Oct 15 2018

4 Ways to Keep a Closer Eye on Employee Cloud Use

To retain control of business data, IT departments must monitor workers’ use of web services.

Think about how many cloud services the average person uses each day. For most, it’s a mixture of services managed by their employer and others chosen for personal use. An IT professional might carefully manage the separation between those worlds, but it’s very easy for users to accidentally spread information from their work lives into their personal cloud services.

When this happens without the knowledge of the IT department, it exposes the organization to the risk of loss, theft or public disclosure of sensitive information. Here are four ways that businesses can better manage employee use of cloud services to detect data leaks and repatriate improperly exposed data.

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1. Tap Google Alerts to Spot Data Breaches

Some of the most embarrassing and damaging exposures of sensitive information occur when employees accidentally publish such information on the internet. Administrators can set up a series of strategic Google Alerts to watch for the presence of sensitive information. For example, a search for “+site: yourcompany.com +SSN” might provide an early warning of places where you’ve accidentally exposed Social Security numbers to search engines.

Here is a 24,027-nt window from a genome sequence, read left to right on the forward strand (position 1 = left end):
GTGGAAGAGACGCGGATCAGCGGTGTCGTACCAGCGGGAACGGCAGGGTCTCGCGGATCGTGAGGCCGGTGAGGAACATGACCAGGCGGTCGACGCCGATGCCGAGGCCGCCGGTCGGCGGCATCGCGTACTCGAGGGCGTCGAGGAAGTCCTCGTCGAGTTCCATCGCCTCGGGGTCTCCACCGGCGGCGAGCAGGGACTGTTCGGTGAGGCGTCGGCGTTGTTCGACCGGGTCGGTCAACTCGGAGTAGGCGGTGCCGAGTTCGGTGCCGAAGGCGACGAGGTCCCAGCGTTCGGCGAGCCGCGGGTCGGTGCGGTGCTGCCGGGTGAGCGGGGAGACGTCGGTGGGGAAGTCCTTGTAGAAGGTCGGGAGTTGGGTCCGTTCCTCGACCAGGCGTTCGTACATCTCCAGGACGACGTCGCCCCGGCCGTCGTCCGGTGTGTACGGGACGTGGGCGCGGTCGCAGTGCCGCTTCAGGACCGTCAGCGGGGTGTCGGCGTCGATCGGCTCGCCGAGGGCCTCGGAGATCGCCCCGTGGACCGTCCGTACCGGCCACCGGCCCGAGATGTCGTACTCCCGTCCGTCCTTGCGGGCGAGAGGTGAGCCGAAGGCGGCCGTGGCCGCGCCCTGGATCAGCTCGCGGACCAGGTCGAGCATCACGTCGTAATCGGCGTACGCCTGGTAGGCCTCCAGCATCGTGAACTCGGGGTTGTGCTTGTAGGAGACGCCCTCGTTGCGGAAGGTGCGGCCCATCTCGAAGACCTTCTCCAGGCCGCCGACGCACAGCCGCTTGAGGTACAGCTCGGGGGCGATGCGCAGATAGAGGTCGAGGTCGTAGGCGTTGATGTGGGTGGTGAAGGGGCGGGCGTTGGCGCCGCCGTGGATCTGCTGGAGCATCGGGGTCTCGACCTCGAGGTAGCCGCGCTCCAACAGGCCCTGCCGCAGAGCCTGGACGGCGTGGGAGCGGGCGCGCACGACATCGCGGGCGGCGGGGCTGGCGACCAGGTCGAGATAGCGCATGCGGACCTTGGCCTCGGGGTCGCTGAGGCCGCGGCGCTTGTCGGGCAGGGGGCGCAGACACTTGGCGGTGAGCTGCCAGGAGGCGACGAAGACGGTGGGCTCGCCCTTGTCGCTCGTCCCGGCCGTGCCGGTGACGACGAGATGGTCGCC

2. Audit Cloud Permissions to Prevent Accidental Exposure

When employees make use of approved cloud services, be sure to audit the permissions for those services to prevent accidental exposure of sensitive information. It’s best to conduct regular audits of cloud service permissions, paying particular attention to publicly shared files.

3. Deploy a Cloud Access Security Broker

Managing cloud service use and permissions is a time-consuming task for an IT staff. Cloud Access Security Brokers (CASBs) alleviate this by providing a centralized approach to cloud service management. These solutions monitor cloud service use and watch for violations of the organization’s security policy, ranging from inappropriate permissions to the use of unapproved cloud services.

4. Implement Data Loss Prevention Tools

Data loss prevention technology monitors user activity on endpoints and the network, watching for attempts to transfer sensitive information. DLP systems play an important role in stopping the spread of sensitive information to the cloud by preventing it from leaving the organization. This saves administrators from a time-consuming and embarrassing cleanup effort.

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